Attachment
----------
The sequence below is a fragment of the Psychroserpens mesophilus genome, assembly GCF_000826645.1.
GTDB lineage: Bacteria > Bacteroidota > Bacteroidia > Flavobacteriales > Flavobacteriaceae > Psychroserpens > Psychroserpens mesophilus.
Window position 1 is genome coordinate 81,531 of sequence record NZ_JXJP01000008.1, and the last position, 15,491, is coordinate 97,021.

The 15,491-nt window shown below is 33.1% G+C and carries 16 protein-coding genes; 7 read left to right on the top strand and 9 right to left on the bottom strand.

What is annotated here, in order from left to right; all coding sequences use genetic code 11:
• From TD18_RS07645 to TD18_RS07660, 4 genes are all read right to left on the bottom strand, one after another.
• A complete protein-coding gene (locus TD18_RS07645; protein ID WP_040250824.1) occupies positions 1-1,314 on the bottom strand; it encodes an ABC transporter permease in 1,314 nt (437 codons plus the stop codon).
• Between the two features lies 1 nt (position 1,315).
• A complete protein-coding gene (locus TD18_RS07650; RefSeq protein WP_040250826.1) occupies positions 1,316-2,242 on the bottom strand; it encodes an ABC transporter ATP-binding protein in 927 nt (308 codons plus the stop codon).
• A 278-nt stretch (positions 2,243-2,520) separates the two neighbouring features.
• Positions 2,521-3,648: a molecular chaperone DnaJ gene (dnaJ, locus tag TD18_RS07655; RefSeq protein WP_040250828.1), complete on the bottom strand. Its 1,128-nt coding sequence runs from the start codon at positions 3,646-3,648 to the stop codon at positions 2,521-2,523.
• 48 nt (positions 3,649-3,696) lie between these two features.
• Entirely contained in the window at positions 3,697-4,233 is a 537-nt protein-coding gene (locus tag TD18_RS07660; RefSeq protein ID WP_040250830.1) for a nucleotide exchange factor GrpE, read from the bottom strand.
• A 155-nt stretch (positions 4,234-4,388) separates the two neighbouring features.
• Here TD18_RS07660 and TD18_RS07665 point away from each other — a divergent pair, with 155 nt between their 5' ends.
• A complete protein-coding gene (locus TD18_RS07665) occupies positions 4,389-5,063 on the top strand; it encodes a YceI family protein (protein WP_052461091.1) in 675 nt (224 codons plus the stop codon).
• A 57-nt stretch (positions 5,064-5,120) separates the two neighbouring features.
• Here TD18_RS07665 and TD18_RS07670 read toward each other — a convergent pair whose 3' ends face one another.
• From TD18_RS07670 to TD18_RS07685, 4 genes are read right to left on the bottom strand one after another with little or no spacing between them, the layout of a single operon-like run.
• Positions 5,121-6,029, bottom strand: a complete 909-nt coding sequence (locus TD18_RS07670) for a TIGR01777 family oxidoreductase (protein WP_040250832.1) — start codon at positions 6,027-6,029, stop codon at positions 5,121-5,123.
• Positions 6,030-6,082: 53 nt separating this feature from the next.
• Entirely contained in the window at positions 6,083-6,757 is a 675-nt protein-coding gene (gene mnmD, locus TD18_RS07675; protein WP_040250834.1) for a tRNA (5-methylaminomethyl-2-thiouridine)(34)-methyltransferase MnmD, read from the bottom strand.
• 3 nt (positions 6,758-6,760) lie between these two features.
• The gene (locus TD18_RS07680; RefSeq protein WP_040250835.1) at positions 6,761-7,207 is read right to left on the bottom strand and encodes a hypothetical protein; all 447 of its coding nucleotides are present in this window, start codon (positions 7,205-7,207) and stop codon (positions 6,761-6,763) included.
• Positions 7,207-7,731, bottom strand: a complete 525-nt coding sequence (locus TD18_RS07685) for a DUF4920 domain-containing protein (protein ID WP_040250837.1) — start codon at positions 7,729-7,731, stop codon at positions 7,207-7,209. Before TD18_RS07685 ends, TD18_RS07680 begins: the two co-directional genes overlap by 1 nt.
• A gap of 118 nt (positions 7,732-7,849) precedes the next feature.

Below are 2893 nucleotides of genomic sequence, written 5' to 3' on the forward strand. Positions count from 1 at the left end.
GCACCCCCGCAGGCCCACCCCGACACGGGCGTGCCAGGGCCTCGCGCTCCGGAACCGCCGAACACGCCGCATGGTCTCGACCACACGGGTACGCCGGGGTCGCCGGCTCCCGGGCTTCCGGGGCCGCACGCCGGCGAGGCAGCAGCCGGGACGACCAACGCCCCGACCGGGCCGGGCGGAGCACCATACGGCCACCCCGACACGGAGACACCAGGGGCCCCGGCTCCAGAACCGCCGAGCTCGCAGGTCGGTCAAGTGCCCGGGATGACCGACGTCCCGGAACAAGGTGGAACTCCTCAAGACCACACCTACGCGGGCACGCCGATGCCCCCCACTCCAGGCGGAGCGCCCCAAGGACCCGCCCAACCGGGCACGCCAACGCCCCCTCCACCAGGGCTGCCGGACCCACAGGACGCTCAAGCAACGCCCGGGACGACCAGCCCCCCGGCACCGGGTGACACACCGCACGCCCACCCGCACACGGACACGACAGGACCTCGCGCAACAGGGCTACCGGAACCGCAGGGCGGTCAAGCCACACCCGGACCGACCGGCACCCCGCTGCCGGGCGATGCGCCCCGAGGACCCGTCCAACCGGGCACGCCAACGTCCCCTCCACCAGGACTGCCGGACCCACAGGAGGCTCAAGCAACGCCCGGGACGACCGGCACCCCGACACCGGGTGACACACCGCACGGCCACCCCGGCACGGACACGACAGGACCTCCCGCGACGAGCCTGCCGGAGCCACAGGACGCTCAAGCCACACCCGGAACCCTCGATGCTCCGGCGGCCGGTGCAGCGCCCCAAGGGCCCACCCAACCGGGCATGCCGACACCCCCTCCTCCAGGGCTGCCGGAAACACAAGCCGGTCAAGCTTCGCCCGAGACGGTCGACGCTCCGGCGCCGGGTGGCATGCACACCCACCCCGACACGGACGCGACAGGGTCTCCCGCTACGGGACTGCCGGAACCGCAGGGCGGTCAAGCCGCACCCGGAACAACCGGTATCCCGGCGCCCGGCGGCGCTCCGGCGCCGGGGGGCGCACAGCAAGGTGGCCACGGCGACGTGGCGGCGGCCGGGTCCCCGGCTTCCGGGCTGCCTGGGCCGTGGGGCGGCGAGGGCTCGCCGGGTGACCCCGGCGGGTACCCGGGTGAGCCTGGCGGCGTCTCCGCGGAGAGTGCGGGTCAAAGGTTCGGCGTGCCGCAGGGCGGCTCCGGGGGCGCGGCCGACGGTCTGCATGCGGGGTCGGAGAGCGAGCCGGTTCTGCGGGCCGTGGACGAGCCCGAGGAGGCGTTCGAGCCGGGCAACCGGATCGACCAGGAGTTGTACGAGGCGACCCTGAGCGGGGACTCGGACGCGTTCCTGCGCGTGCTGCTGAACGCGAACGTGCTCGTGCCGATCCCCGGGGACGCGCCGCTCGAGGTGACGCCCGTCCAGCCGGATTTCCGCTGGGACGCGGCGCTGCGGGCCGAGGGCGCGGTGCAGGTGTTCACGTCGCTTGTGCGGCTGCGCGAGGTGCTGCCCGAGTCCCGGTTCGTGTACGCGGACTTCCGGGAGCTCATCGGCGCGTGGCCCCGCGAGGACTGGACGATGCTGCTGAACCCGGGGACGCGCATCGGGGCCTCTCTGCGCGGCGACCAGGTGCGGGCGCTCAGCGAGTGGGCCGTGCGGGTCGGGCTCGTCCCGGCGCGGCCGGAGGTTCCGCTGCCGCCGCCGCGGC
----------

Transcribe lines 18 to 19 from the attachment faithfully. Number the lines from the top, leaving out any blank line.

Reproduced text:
• Here TD18_RS07665 and TD18_RS07670 read toward each other — a convergent pair whose 3' ends face one another.
• From TD18_RS07670 to TD18_RS07685, 4 genes are read right to left on the bottom strand one after another with little or no spacing between them, the layout of a single operon-like run.